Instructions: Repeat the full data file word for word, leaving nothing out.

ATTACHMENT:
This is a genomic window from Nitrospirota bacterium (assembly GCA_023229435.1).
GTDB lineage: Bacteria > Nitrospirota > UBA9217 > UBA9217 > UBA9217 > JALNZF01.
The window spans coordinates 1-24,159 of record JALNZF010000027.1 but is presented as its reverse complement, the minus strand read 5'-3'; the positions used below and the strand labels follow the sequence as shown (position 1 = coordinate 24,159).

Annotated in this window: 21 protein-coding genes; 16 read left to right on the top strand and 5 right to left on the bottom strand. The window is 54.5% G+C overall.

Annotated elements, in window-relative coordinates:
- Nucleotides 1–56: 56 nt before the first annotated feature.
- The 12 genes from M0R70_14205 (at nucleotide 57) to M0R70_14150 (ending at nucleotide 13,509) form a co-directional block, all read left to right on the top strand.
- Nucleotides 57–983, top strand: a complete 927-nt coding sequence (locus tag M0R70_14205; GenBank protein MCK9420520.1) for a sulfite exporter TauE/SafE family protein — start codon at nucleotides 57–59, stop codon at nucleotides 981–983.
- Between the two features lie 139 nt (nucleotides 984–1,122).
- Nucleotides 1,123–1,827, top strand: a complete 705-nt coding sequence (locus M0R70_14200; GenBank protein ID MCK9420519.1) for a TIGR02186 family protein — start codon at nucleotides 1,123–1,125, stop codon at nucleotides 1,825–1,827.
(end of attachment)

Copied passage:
This is a genomic window from Nitrospirota bacterium (assembly GCA_023229435.1).
GTDB lineage: Bacteria > Nitrospirota > UBA9217 > UBA9217 > UBA9217 > JALNZF01.
The window spans coordinates 1-24,159 of record JALNZF010000027.1 but is presented as its reverse complement, the minus strand read 5'-3'; the positions used below and the strand labels follow the sequence as shown (position 1 = coordinate 24,159).

Annotated in this window: 21 protein-coding genes; 16 read left to right on the top strand and 5 right to left on the bottom strand. The window is 54.5% G+C overall.

Annotated elements, in window-relative coordinates:
- Nucleotides 1–56: 56 nt before the first annotated feature.
- The 12 genes from M0R70_14205 (at nucleotide 57) to M0R70_14150 (ending at nucleotide 13,509) form a co-directional block, all read left to right on the top strand.
- Nucleotides 57–983, top strand: a complete 927-nt coding sequence (locus tag M0R70_14205; GenBank protein MCK9420520.1) for a sulfite exporter TauE/SafE family protein — start codon at nucleotides 57–59, stop codon at nucleotides 981–983.
- Between the two features lie 139 nt (nucleotides 984–1,122).
- Nucleotides 1,123–1,827, top strand: a complete 705-nt coding sequence (locus M0R70_14200; GenBank protein ID MCK9420519.1) for a TIGR02186 family protein — start codon at nucleotides 1,123–1,125, stop codon at nucleotides 1,825–1,827.